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No I wont let him use garden chemicals, he would but I wont let him I love all the critters we get and there are gophers, lizards, etc also my cat, so I have to try to get the least hazard one to go round the house, last year I was inundated with sugar ants, and earwigs , we put one that read as having less toxins but it diidnt help I will have to get a company in, but I think their products are toxic.In tthe Dh workshop everything is toxic he works with boars and furniture ...
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Go with the company, as planned, but also ask the company and garden nursery places about safe and proper use of something called Diatomacaceous Earth (D.E.).  Although natural, it still needs to be handled with care and caution, as it can still be harmful to pets if not used properly.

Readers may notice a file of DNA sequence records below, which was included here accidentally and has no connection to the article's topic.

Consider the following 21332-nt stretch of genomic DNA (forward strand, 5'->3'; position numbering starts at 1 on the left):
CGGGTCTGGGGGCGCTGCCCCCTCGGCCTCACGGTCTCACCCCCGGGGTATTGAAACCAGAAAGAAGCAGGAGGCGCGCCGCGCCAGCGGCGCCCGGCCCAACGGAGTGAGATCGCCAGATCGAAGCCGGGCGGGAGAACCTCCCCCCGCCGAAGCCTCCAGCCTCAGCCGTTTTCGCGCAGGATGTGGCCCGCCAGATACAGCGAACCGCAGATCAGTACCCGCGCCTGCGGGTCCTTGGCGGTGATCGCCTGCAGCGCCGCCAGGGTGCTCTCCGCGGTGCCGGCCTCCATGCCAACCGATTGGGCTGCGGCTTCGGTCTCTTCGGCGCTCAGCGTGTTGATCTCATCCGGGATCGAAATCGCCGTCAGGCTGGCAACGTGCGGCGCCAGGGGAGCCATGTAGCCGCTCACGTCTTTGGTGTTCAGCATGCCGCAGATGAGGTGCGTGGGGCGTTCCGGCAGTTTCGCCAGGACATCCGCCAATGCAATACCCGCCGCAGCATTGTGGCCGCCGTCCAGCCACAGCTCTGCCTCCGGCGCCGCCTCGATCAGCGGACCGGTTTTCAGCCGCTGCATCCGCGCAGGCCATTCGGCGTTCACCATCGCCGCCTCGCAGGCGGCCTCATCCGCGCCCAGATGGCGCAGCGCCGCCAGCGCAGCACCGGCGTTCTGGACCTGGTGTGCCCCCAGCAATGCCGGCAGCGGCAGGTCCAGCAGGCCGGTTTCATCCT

I found the guy I was talking about who had been on PBS specials before.  His name is Jerry Baker.  Check out his site, because I remember seeing all kinds of neat tricks you can do to get rid of the pests without harming the environment.  He actually has some neat tricks that can be done to simply discourage the moles and gophers from tunneling in your yard and garden and go elsewhere.  So, it doesn't even harm them.  It just makes them think twice about visiting your property.  I learned a lot about his tips and tricks on PBS.  I would most definitely contact them and ask about the books that have been featured on PBS.  Those are the ones to get.  He has tips on using lemon scented dish detergent for a whole host of pest issues that gets them to vacate the premises.  I remember him saying that it gives the bugs so much diarhea (diarrhea) that they don't feel like and don't have time to munch on your garden.  I know he uses ammonia for some things, and I know he uses a "tea" made from chewing tobacco as an insecticide.  Now, as even he says:  What other evidence do you need that tobacco is harmful to human health since it kills insects?  Still, when applying it to the garden...not so bad.  Far less harmful to the environment than the commercial bug sprays!  Oh, and the lemon scented detergent?  I remember something about that and lemon scented ammonia (or something on that order anyway) being used as a whole yard mosquito repellent, so you can enjoy your summer evenings in your own yard without being eaten alive by those varmints.